Albuquerque Morning Journal, New Mexico

Mr. Hughes came to Albuquerque in the spring of 1881, from Marysvilie, Kansas, and in the fall of that year purchased the Albuquerque Morning Journal from James A. Spradling, the founder of the paper. He conducted it for a year or two with Daniel Taylor and Maurice Messenger as his partners, and later it was sold to a company composed of Governor E. S. Stover, Franz Huning, Judge W. C. Hazeldine and several others, who took some little stock in the company. The paper finally collapsed under bad management from various imported managers, who ran it heavily into debt, and at a public sale Colonel J. G. Albright, the publisher and editor of the Daily Democrat, purchased the plant and good will and Associated Press morning franchise for a mere song. In later years the Daily Democrat went on the rocks under the proprietorship of Colonel Albright, and A. A. Grant, extensive railroad contractor and owner of all the public utilities of Albuquerque at that time, lifted a mortgage of about $9,000 held on the Democrat by Thomas B. Catron, and became the owner of the paper. It was conducted under the hyphenated name of the Journal Democrat for several years and finally the name of Democrat dropped. Since then A. A. Grant has died and the paper is now owned by his son, Daniel Grant, who lives in Los Angeles.

Mr. Hughes was postmaster of Albuquerque for four years and served Bernalillo County in the council of the Territorial legislature for four terms. He was the shrewdest Republican politician in Bernalillo County and city of Albuquerque. At the time of his death, which occurred on June 30, 1905, he was fifty-nine years of age. He was one of the best editorial writers in the southwest and could say as much in half a dozen lines as it would take an ordinary writer to say in a column or more, and especially strong was Mr. Hughes in political campaigns. He and McCreight were bosom friends and partners since the inception of the town of Albuquerque and no one deplored his death any more than McCreight.

W. T. McCreight is a native of Kentucky, his old home being Shelbyville. He published a paper when eighteen years old in Franklin and Paducah, Kentucky. In September, 1880, he left Paducah for St. Louis and on September 12th he picked up the Globe Democrat and read a want ad., for a printer to go to New Mexico, it being signed James A. Spradling, care Lindell House, St. Louis. He answered the ad, little thinking that his application would be accepted. His application was to the point, a copy of which he still has in his possession. It reads: "I am a printer. Merit will tell." Mr. Spradling received thirty-eight applications that day, but they all knew too much, and he accepted McCreight. This is how McCreight came to New Mexico, he landing in the old town of Albuquerque (for the new town was only a few tent saloons and dance halls) on the morning of the 17th of September, 1880.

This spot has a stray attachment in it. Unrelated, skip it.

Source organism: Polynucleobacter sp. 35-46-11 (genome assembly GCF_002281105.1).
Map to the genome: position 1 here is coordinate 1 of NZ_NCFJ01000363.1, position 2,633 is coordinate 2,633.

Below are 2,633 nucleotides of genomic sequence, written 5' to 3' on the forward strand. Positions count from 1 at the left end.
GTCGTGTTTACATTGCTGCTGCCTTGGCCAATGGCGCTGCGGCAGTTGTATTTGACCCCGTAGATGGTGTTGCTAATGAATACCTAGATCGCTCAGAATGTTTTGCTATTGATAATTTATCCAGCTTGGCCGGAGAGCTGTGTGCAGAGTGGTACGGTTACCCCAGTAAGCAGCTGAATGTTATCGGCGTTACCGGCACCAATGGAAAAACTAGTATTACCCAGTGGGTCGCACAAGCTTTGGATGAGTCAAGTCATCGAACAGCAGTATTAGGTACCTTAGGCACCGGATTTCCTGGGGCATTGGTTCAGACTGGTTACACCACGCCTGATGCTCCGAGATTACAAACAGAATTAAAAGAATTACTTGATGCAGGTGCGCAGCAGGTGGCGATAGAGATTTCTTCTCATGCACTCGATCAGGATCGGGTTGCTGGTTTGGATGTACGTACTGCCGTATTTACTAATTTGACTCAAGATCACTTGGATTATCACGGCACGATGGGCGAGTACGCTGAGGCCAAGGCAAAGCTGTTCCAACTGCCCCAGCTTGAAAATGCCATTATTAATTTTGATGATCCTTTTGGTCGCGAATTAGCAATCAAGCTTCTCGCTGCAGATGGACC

Besides being a printer and an all-around newspaper man, he was an athlete and enjoyed all kinds of outdoor sports. He organized the first baseball club of the southwest and for years he was captain and manager of the champion club of the southwest, Browns and Maroons. He organized the first typo graphical union of the southwest at Albuquerque and is a charter member of the present Typographical Union. He has always stood by unionism, but is outspoken in opposing the payment of the same wages to incompetents that it paid to competent workmen.

He was foreman of the Schenfield and later the Ferguson Hook and Ladder Company and afterward served four years as the chief of the volunteer fire department of Albuquerque. He organized the first athletic association of Albuquerque and was its first president. He was one of the prime movers in the organization of the New Mexico Volunteer Fire Association and at the first convention held in Albuquerque was elected its first president. In his career he entered politics and ran for city clerk of Albuquerque, being elected over a very strong candidate, R. W. Hopkins, the present post master, by a handsome majority. In the early days he was secretary of the New Mexico Editorial Association and represented that association at the next annual convention of the National Editorial Association at St. Paul, Minnesota, he being the first member from New Mexico to attend a national association of editors and newspaper men generally. He has a wonderful memory and can almost tell every important event which has happened in Albuquerque since the inception of the town. His memory on names of persons and their initials is equally as wonderful, while his spelling and knowledge of the country are beyond contradiction. The reason that he is not rich is his well-known liberality, and he has helped many a young man out of the hole. For some months in 1882 McCreight was business manager and editor of the Daily Sun, published at Socorro, arriving there during the stormy days preceding the lynching of Joe Fowler, a cowboy who had killed half a dozen. Several of the leaders of the W. T. McCreight vigilantes are now living at Socorro. McCreight is probably the oldest American printer from the states, not in age, but in actual service, in the southwest.

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Source: History of New Mexico, Its Resources and People, Volume II, Pacific States Publishing Co., 1907.

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Created 1996 by Charles Barnum & 2016 by Judy White

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